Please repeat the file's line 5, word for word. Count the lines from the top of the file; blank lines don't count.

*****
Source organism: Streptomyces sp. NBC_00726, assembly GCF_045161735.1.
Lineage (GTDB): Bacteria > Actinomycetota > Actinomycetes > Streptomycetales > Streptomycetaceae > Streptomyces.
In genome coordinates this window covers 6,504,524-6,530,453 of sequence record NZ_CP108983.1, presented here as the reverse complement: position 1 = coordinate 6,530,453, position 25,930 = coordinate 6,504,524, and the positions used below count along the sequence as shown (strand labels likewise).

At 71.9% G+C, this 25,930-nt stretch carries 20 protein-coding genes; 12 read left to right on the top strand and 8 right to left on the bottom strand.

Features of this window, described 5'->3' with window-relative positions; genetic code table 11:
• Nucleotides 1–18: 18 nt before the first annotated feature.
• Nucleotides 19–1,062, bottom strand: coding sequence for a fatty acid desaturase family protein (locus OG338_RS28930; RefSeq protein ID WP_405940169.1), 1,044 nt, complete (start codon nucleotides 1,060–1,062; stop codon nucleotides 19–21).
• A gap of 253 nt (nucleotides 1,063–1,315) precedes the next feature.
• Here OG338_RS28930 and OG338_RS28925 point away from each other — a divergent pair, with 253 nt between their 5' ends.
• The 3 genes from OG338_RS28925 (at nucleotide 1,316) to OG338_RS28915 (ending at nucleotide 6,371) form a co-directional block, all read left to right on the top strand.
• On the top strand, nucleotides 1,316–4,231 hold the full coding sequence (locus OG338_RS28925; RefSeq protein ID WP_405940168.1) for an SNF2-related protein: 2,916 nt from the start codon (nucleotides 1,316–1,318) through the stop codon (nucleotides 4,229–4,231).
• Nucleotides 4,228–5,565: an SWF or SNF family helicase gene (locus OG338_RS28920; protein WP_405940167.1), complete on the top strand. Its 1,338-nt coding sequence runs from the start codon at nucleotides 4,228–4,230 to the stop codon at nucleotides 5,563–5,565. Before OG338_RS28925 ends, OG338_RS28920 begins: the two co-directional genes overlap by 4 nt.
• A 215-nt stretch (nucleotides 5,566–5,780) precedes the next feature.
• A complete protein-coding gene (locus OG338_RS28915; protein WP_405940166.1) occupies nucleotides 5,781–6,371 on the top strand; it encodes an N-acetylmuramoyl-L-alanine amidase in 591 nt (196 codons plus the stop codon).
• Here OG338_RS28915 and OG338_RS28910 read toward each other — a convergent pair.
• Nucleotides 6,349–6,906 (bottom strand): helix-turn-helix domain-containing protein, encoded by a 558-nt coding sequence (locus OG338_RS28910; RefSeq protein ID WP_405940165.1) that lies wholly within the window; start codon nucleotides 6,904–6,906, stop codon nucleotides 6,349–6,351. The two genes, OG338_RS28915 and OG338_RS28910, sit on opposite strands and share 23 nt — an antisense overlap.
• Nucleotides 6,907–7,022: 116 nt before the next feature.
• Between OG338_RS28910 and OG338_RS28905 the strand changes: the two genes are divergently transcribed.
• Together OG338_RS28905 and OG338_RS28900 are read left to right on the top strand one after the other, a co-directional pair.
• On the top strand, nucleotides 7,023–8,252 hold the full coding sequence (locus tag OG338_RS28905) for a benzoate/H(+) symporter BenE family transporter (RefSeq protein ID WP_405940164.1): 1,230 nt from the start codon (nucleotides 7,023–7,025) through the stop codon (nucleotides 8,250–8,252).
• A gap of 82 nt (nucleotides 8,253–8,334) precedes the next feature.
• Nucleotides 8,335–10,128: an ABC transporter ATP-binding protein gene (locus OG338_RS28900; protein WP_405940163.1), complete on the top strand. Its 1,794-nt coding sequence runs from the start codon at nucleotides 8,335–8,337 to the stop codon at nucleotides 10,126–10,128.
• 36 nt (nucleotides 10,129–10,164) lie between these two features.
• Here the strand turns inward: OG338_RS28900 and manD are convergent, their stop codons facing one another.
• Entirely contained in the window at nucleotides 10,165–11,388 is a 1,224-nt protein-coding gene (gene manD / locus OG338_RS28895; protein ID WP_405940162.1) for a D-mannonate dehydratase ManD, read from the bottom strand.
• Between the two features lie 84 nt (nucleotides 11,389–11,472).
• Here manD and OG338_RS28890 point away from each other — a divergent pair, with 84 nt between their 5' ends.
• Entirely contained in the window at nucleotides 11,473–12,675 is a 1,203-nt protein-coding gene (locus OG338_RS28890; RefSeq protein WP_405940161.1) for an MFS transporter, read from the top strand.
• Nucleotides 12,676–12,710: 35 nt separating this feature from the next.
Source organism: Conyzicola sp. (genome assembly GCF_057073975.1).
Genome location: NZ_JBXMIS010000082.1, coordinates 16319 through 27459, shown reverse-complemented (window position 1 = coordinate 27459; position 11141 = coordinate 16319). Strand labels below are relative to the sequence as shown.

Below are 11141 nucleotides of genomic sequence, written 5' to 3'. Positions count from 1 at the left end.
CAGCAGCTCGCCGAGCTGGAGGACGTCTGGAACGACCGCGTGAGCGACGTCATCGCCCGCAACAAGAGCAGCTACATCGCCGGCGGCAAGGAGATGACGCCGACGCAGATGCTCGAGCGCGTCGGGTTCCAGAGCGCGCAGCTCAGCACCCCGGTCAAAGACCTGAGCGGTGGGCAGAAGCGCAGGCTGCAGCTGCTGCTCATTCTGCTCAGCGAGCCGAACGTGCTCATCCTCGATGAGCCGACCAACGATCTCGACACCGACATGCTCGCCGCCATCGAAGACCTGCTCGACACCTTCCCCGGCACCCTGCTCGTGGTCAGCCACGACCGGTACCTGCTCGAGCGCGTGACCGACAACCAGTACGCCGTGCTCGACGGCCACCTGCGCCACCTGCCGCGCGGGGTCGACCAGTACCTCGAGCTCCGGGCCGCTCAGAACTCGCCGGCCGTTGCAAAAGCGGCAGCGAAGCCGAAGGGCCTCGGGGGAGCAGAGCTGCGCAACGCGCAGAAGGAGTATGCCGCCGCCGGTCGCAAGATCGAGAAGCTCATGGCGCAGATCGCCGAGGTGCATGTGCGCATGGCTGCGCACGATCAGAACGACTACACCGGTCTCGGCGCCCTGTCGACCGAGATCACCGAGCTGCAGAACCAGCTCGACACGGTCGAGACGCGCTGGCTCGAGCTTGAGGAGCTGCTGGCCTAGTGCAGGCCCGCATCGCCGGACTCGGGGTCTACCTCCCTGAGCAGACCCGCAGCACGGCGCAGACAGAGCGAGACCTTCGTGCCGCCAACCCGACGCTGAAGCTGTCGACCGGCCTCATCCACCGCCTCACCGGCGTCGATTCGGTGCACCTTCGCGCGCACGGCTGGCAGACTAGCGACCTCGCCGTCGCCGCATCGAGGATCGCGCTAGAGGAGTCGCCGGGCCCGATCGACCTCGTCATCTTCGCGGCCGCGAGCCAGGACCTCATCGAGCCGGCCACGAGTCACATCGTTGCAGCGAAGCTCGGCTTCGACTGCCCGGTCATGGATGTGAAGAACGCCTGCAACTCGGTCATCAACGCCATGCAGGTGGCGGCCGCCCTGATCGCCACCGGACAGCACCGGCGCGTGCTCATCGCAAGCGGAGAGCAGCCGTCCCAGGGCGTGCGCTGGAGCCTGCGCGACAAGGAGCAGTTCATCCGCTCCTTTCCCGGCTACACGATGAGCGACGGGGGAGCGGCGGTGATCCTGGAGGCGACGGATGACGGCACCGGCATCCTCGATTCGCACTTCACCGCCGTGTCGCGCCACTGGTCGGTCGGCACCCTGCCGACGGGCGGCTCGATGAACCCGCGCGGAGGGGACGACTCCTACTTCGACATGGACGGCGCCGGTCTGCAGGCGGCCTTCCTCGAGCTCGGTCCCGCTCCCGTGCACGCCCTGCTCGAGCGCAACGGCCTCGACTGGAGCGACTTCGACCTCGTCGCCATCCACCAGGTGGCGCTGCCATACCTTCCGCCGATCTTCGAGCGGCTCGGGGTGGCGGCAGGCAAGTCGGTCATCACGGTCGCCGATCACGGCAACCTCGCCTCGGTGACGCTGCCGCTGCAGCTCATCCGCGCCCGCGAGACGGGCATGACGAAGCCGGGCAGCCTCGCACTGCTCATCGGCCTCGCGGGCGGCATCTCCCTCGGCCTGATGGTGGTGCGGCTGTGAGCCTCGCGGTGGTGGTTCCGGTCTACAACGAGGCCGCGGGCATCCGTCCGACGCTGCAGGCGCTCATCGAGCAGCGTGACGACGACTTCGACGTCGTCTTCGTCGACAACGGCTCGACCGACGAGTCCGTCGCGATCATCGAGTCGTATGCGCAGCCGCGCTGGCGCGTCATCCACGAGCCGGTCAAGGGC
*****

Features of this window, described 5'->3' with window-relative positions; genetic code table 11: